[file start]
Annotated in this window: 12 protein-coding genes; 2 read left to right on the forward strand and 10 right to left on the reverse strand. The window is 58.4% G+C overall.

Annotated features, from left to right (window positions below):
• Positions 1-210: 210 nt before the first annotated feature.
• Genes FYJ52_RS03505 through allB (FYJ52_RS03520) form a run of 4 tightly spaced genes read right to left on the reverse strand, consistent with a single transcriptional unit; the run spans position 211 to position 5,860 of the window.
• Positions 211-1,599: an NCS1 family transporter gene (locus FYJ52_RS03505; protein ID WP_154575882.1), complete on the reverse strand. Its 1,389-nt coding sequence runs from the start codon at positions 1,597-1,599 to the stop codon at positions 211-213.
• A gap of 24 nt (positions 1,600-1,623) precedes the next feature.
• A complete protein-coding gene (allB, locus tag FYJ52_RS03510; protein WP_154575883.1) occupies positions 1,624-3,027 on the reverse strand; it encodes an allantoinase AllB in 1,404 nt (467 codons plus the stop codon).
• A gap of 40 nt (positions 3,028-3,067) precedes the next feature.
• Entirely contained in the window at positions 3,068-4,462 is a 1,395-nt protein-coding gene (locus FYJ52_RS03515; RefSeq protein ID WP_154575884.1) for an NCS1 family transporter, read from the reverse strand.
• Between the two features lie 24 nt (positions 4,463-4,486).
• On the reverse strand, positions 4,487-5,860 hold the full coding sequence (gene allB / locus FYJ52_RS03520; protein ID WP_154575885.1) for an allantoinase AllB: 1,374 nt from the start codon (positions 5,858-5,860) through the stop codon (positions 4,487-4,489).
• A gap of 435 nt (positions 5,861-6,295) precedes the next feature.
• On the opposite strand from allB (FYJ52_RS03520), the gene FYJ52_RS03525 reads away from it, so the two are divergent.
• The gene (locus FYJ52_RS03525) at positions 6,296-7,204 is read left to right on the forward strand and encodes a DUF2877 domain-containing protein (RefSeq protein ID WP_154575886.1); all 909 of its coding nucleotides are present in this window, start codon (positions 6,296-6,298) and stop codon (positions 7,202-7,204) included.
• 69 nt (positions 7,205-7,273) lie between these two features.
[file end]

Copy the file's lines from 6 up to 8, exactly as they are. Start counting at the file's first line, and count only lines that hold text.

• A gap of 24 nt (positions 1,600-1,623) precedes the next feature.
• A complete protein-coding gene (allB, locus tag FYJ52_RS03510; protein WP_154575883.1) occupies positions 1,624-3,027 on the reverse strand; it encodes an allantoinase AllB in 1,404 nt (467 codons plus the stop codon).
• A gap of 40 nt (positions 3,028-3,067) precedes the next feature.